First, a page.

It’s no longer solely about how beautiful the property is or how well it is situated in the neighborhood. Homebuyers are also considering adding upgrades that increase the value of their homes. Some add considerable value to a property, like a swimming pool, but it comes at a high cost. The increasing demand for an eco-friendlier lifestyle also puts a strain on a clean water supply. Adding patios or roof decks can be done on a budget, and they offer an excellent way for families to experience the outside more.

If you’re thinking of acquiring a property and want to add something to it to increase its value, why not consider a sports court?

Sports Court: How Much Added Value?

Americans are now turning to home build projects, like a sports court, to add value to their property. While expert installers suggest that a sports court can increase the value of your property, anywhere between $10,000 to $20,000, the most significant value gained is your contribution to the environment. With the proper concrete floor epoxy, a sports court is low in maintenance and lasts for a very long time. Also, it allows family members to stay healthy by being engaged in sports activities.

The Basics of Building a Sports Court

Man shooting a ball

It’s durable, eco-friendly, and reinforces a healthy lifestyle. Here are some of the basics that you should know about building a sports court:

  1. Size. The good thing about a sports court is that you and your family can play various games, like basketball, football, badminton or volleyball. If your property is vast, construct the court big enough to accommodate multiple sports. The size of a basketball court is an excellent place to start. NBA and NCAA regulation courts, measure 94 feet x 50 feet (28.7 m x 15.23 m). With this measurement, you can fit a full doubles lane tennis court, badminton, and volleyball court.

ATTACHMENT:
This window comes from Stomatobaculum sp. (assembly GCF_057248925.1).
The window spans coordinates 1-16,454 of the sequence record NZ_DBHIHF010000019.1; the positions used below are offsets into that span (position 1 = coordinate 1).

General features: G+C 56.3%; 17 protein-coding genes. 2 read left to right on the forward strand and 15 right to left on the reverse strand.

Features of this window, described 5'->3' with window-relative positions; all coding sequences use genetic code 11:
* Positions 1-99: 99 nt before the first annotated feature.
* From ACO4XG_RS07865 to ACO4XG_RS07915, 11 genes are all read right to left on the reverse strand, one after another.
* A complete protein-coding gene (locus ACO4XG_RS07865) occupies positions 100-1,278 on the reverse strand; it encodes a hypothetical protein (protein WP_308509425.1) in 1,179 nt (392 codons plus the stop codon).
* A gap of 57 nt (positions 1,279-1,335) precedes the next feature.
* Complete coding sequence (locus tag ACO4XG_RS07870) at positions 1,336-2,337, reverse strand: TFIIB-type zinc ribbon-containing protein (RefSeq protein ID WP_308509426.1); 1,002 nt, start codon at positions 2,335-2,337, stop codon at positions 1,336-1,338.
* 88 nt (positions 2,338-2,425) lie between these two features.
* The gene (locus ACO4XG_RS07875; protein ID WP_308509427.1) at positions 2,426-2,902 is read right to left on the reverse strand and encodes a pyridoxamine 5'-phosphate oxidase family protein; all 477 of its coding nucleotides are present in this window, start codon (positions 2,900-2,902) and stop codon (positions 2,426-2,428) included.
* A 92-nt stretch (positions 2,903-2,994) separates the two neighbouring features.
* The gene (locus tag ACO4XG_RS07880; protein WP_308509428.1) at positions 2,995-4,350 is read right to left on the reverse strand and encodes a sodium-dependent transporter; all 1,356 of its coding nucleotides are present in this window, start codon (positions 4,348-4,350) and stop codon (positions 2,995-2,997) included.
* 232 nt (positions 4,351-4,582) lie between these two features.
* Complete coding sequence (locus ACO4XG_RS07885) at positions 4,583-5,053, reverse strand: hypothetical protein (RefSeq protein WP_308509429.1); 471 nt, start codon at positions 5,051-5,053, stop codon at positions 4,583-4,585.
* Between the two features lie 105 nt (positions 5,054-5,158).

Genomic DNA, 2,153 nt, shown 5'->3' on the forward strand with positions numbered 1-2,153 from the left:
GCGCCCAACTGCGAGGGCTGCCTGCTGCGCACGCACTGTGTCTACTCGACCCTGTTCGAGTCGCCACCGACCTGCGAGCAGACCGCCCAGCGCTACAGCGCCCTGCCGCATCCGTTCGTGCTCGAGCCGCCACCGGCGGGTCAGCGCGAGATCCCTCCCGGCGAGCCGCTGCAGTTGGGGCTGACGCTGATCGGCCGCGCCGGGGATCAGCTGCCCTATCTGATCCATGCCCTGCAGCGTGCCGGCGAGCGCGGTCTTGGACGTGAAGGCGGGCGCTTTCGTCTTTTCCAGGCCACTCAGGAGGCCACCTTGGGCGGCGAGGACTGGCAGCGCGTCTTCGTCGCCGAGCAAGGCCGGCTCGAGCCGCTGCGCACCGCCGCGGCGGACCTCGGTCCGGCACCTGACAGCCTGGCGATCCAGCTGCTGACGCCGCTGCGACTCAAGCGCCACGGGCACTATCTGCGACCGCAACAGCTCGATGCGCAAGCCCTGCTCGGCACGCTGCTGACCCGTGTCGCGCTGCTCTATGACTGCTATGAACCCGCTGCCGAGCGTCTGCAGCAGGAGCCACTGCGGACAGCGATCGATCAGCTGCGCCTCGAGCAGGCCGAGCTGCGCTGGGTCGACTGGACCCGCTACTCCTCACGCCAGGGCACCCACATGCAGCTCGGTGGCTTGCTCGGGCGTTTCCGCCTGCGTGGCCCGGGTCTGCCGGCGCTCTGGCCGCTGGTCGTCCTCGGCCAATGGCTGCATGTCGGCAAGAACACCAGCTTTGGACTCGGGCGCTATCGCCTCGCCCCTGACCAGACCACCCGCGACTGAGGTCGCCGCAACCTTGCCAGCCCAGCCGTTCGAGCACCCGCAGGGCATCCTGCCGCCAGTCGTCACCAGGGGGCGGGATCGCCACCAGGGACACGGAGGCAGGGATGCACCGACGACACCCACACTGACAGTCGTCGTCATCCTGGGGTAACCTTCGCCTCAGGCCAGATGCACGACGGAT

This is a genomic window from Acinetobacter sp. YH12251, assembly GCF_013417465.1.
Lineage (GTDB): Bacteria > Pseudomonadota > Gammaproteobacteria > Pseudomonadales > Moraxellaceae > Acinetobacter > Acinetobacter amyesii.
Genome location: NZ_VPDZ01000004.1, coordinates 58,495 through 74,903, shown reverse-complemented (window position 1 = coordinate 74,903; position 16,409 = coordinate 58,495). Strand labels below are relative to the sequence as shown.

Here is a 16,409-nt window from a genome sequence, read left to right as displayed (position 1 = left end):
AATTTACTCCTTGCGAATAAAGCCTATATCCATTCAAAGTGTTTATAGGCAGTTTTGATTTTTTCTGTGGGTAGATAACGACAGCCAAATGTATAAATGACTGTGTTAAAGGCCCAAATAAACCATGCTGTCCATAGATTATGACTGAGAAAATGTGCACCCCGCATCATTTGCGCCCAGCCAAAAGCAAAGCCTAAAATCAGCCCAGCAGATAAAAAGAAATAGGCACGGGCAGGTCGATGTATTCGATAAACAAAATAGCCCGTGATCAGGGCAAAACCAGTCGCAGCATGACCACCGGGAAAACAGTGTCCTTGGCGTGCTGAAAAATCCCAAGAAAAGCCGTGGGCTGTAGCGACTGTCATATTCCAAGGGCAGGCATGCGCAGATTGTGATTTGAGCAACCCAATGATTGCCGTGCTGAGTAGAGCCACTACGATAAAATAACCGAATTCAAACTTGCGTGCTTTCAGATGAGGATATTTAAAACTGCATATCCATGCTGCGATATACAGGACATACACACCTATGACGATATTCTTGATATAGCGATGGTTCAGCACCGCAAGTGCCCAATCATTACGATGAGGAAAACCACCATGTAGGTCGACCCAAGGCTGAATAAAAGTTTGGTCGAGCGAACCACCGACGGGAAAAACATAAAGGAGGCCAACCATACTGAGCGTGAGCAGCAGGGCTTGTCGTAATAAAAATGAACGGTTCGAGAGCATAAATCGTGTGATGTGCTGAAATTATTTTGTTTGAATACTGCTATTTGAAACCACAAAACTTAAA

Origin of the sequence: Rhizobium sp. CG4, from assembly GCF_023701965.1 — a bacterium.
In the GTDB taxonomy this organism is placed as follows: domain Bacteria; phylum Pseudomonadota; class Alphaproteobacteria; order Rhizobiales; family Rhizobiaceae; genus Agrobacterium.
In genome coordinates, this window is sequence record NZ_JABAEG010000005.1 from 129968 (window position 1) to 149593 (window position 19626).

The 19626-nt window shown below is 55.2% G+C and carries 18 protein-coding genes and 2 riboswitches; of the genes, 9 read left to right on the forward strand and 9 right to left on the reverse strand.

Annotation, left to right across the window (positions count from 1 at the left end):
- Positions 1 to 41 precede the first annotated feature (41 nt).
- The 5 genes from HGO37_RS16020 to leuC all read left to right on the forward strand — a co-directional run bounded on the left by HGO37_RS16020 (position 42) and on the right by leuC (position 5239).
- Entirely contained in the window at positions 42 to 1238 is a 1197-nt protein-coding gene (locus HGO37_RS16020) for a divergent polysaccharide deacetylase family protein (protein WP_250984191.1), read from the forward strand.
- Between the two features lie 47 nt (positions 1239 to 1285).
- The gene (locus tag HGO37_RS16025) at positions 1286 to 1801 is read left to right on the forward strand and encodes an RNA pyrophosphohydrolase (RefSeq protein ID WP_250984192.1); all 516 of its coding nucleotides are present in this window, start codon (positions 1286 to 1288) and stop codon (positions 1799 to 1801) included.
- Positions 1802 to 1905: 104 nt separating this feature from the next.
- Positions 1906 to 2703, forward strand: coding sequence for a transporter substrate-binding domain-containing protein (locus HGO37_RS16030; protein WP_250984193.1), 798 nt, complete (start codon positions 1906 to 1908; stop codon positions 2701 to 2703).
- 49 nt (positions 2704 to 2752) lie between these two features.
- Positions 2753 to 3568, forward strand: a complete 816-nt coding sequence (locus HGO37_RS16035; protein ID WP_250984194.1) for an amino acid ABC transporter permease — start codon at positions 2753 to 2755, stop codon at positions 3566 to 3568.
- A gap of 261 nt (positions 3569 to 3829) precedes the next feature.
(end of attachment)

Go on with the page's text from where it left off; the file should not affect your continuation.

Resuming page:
2. Level the ground. If your property is slightly inclined, you need to scrape and eliminate everything that’s on top of the soil, like plants, rocks, grass, and other debris. Transfer some of the earth from the higher portion of the property to the lower side, before packing it in with a steamroller.
  3. Foundation and Materials. Scout for an expert installer for courts. There’s plenty of technical consideration, which you might not be familiar with, like soil type, the thickness of the foundation, etc. Concrete might be better than asphalt, for example. With the heat and moisture, asphalt becomes brittle and loses its structural integrity.
  4. Surface. If you’re on a budget, a unique coat of paint on the cement finish will do. But if not, you have the option to use a high-performance surface like those in practice courts where professional players work out. Some of the more popular sports surface providers are Sport Court®, NGI Sports, Connor, and Gerflor.
  5. Half-court is good too. If both space and budget are an issue, then why not go smaller with a half-court setup? It won’t lessen the physical activity and certainly not the fun.

You also need to budget for equipment, like basketball goals, balls, rackets, and nets. Are you ready to start ballin’?

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